Source for the attached graphics: U.S. Energy Information Administration, Petroleum Supply Monthly.
Texas and North Dakota may get a lot of the headlines, but they clearly aren’t the only boom states defining today’s energy dynamics, according to the U.S. Energy Information Administration.
Estimates in EIA’s Petroleum Supply Monthly report released in late May show onshore oil production in the lower 48 states, including crude oil and lease condensate, rose more than two million barrels per day, or 64 percent, from February 2010 to February 2013.
In those years, production more than doubled in Texas and nearly tripled in North Dakota, spurring a lot of industry and media attention, the report noted.
“There are other states where increases are noteworthy,” the report said. “Five western states in particular – Oklahoma, New Mexico, Wyoming, Colorado and Utah – account for 15 percent of the increase. Production in each of these states increased between 23 percent and 64 percent over the same three years.”
The EIA, which is part of the U.S. Department of Energy, attributed the rise in onshore production to increased productivity from oil-bearing, low-permeability rocks.
Horizontal drilling and hydraulic fracturing of low-permeability rocks were fueling the new productivity, the EIA said.
The report excluded production from federal Gulf of Mexico and federal Pacific from its Lower 48 figures.
While the Eagle Ford formation and Permian Basin in Texas and Williston Basin in North Dakota outpaced other regions, “gains in the other Lower 48 states add up to roughly 320,000 bbl/d of production over the past three years,” the report stated. Of that, 290,000 bbl/d was produced in the five states mentioned above.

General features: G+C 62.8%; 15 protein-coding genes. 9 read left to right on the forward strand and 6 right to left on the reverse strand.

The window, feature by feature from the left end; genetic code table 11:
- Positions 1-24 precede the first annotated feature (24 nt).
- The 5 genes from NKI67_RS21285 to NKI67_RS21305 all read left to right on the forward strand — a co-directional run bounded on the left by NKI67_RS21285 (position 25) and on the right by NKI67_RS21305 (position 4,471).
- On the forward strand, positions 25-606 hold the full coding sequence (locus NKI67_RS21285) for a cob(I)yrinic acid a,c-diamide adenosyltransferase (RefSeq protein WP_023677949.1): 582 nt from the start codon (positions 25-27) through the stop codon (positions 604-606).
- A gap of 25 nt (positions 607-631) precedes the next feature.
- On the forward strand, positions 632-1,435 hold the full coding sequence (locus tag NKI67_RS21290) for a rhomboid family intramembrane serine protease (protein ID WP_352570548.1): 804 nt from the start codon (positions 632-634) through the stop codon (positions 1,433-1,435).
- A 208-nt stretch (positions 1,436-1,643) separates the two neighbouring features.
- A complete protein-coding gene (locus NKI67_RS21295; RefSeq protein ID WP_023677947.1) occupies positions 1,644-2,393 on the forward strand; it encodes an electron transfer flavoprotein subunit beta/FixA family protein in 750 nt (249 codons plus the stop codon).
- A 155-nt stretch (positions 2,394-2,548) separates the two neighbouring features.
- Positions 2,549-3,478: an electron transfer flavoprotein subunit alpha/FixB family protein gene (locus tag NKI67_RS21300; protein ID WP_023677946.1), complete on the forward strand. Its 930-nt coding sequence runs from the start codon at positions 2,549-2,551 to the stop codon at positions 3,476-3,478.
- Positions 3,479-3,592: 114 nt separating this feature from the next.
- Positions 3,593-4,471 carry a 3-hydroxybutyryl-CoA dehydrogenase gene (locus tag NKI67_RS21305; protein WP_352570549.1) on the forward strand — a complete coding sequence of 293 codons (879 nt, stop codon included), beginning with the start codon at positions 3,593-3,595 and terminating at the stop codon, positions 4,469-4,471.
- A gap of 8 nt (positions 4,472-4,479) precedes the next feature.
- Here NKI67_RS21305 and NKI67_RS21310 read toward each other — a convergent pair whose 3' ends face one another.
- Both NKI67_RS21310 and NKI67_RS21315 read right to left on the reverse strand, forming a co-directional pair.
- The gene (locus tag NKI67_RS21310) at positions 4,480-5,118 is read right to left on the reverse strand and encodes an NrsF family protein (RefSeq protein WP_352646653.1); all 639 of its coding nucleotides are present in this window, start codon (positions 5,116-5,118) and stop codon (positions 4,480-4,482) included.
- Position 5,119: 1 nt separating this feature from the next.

Oklahoma and New Mexico’s combined crude oil production averaged more than 530,000 bbl/d in February, about the same as California, the fourth-largest producing state after Texas, North Dakota and Alaska.
“Oklahoma and New Mexico’s gains in production, up 51 percent and 46 percent, respectively, compared with February 2010, are primarily from the Anadarko and Permian Basins,” the report said.
In Colorado, production increased 64 percent during the three-year period. Wyoming saw a 23 percent increase.
Busy basins in those states are the Powder River, Greater Green River and Denver.
The recently discovered Covenant Field in the central Utah thrust belt – plus continued production from the Uinta and Paradox basins – boosted Utah’s output by 45 percent, the EIA said.
“In many fields, in basins such as the Permian, Uinta and Powder River, enhanced oil recovery techniques such as CO2 injection are also boosting production from conventional reservoirs,” the report said.
In its short-term energy outlook, published in April, the EIA report said U.S. crude oil production is expected to “grow rapidly” through 2016. The EIA said it expects U.S. crude oil production to go from an average of 6.5 million barrels per day in 2011 to 7.9 million bpd next year.
EIA collects, analyzes and disseminates energy information to aid policymaking, markets and public understanding of energy and its interaction with the economy and the environment. Its programs cover data on petroleum, natural gas, coal, electric, renewable and nuclear energy.